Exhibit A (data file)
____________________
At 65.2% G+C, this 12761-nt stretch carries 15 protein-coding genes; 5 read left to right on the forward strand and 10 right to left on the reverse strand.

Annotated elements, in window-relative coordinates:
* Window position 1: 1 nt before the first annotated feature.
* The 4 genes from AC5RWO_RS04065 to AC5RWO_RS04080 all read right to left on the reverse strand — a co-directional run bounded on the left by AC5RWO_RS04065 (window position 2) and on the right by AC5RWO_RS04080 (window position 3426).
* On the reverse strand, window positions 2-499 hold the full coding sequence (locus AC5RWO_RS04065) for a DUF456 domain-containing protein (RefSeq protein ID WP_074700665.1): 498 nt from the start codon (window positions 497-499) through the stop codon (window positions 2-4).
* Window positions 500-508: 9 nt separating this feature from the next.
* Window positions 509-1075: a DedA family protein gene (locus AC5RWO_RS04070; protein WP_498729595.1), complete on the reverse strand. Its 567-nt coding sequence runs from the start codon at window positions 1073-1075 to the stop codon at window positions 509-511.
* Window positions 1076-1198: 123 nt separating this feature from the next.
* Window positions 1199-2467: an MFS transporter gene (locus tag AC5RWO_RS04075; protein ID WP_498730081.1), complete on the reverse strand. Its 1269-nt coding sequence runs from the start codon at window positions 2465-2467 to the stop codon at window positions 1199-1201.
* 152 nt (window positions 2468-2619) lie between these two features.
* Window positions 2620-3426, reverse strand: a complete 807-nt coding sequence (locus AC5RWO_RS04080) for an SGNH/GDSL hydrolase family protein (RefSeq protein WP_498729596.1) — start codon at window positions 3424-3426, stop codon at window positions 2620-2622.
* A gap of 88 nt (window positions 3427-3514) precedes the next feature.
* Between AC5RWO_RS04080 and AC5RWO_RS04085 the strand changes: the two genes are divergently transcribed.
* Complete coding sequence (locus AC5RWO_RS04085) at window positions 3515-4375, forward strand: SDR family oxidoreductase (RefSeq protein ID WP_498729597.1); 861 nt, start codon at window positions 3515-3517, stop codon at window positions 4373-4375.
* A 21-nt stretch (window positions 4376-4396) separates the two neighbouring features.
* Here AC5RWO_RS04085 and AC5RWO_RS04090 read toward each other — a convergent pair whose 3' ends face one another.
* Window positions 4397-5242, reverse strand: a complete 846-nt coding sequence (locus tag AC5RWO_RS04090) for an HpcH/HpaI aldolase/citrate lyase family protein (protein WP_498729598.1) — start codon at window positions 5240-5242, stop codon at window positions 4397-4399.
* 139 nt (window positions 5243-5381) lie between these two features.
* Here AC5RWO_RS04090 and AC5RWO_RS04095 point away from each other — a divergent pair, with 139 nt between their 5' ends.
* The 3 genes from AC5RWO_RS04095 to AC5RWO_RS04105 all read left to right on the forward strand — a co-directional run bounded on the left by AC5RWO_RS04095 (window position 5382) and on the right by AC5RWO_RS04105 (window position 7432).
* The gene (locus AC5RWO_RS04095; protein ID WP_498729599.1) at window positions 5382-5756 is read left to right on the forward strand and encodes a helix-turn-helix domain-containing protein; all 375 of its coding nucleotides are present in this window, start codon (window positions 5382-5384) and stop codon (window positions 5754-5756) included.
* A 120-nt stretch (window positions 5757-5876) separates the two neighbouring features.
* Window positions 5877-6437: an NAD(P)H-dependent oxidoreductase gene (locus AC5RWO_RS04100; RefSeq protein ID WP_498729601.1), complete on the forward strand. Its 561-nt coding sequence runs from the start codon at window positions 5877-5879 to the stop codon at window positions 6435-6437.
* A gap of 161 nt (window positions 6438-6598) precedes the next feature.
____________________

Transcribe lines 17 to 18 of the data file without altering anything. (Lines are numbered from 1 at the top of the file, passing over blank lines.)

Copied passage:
* Window positions 4397-5242, reverse strand: a complete 846-nt coding sequence (locus tag AC5RWO_RS04090) for an HpcH/HpaI aldolase/citrate lyase family protein (protein WP_498729598.1) — start codon at window positions 5240-5242, stop codon at window positions 4397-4399.
* 139 nt (window positions 5243-5381) lie between these two features.